Fewer and fewer people are dying after being severely injured in an accident. As Professor Steffen Ruchholtz and his colleagues from Marburg University Hospital report in the current issue of Deutsches rzteblatt, the number of deaths in Germany sank continuously between 1999 and 2005, decreasing by 4.1% to 18.7%.The authors based their analysis in Deutsches rzteblatt on the trauma registry of the German Society of Trauma Surgery a database of 11,013 patients from 105 hospitals (Dtsch Arztebl Int 2008; 105(13): 22531).
According to the authors, the primary diagnosis has become quicker, as has the initiation of important therapeutic measures. Thus, the time for x-ray diagnosis decreased from 25 to 15 minutes. In 2005, operations to stop bleeding started after 39 minutes in comparison to 45 minutes three years earlier.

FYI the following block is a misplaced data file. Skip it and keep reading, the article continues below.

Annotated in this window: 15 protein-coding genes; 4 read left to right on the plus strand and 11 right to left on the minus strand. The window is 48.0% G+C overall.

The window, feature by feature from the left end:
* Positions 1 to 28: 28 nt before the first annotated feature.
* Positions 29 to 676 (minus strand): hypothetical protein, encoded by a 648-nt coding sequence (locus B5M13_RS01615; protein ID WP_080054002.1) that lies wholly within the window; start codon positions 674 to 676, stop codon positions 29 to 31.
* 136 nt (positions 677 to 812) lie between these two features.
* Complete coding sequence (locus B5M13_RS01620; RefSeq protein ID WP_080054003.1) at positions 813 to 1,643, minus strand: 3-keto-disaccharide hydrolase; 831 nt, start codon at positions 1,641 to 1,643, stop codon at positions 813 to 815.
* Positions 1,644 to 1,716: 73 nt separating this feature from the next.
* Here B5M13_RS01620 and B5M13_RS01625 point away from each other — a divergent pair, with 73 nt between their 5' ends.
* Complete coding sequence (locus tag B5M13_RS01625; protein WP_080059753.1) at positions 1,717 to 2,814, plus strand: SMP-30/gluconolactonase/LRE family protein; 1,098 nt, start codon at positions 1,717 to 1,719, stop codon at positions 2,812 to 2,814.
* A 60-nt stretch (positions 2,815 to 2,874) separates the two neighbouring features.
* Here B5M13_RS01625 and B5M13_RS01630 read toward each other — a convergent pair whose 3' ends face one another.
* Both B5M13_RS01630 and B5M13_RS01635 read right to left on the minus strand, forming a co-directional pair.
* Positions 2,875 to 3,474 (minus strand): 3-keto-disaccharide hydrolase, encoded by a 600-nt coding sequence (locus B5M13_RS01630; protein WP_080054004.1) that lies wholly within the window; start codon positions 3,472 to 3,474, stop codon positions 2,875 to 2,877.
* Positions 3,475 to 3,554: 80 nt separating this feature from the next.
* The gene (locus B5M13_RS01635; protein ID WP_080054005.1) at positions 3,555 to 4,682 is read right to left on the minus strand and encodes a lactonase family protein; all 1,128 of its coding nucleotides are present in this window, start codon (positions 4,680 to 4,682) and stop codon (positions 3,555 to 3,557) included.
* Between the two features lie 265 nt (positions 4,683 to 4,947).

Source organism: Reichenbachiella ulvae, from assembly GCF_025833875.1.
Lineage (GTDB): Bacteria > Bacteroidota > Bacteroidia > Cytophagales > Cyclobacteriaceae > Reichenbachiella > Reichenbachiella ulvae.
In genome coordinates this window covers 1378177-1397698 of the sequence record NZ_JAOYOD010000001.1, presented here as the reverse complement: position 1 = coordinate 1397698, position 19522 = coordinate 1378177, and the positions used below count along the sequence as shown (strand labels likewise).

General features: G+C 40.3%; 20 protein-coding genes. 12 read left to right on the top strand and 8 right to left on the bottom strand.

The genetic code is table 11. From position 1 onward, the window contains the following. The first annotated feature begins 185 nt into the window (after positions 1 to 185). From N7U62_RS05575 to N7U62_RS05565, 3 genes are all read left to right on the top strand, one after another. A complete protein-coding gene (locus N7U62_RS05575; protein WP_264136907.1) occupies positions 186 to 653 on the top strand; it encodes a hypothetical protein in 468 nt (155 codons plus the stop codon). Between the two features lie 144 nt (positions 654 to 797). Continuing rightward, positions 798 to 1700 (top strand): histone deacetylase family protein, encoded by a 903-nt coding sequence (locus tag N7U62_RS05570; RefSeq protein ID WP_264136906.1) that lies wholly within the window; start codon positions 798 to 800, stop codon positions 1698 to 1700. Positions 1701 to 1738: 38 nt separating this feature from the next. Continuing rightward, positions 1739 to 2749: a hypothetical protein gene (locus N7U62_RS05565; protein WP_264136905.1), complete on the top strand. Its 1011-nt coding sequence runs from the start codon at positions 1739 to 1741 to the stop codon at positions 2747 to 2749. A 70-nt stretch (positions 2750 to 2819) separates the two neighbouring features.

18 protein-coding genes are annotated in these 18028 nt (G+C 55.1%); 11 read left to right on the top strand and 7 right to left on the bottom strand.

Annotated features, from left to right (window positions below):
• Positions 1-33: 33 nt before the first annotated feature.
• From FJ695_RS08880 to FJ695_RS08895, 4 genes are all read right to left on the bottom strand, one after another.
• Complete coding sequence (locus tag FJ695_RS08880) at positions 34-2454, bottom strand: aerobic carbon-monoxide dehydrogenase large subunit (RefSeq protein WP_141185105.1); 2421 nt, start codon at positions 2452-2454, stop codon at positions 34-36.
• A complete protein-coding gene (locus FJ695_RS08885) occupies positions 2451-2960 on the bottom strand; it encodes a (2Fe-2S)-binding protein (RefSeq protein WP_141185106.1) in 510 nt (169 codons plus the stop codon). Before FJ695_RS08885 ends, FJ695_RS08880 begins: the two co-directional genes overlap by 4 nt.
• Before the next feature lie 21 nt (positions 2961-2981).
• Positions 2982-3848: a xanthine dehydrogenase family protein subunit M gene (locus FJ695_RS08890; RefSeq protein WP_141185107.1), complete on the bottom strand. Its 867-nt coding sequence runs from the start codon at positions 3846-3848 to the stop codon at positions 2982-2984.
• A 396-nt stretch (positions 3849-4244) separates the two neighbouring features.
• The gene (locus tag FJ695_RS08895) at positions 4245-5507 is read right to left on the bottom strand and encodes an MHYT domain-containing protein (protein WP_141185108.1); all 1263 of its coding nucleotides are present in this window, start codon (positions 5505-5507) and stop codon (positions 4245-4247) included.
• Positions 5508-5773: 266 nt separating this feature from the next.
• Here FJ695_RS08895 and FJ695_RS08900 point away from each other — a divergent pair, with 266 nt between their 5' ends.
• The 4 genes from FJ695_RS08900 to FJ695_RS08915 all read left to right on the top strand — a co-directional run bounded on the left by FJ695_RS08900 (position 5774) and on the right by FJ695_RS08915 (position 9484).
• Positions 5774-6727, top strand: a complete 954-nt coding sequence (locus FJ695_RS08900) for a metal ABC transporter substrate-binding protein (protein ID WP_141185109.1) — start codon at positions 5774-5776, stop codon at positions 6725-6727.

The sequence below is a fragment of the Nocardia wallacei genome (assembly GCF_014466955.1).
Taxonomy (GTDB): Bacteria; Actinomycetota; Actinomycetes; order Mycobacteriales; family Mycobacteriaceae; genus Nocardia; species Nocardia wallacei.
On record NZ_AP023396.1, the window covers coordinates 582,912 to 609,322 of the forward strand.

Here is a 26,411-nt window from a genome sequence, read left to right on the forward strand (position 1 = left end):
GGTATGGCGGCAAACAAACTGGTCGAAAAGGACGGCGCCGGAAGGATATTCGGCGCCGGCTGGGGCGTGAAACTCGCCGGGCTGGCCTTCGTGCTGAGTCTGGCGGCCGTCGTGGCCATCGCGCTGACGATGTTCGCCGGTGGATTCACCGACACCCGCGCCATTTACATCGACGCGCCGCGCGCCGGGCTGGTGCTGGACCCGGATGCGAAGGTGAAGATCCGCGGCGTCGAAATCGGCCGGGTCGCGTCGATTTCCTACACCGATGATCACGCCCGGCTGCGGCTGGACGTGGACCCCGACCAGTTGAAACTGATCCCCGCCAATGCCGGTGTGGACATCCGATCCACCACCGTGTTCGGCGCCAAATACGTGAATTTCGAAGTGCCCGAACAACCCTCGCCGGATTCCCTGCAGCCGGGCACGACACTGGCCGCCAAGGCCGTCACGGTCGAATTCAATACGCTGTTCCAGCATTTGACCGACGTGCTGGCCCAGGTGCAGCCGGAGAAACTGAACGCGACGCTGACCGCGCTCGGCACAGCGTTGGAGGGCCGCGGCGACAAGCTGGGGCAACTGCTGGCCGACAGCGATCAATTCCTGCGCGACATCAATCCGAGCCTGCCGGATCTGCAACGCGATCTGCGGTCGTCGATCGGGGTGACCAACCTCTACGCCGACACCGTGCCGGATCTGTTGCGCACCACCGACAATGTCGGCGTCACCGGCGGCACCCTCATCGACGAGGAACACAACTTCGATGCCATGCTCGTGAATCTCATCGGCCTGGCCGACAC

Nevertheless, Ruchholtz et al. found that there were major regional differences in the care of severely injured patients. Thus, the mortality for all traffic accidents was 2.7% in Mecklenburg-Western Pomerania, in comparison to 1.1% in North Rhine-Westphalia. In future, regional trauma networks will ensure that every severely injured patient can be transported from the site of the accident to a suitable hospital within 30 minutes.
Every year, there are about 7 to 8 million accidents in Germany, with about 580,000 injuries. Most injuries are mild and the patients can be treated as out-patients or be admitted for a short period. However, 33,000 to 38,000 people are severely injured. The first few hours after the injury are particularly important for survival.
|Contact: Elke Bartholomus|
Deutsches Aerzteblatt International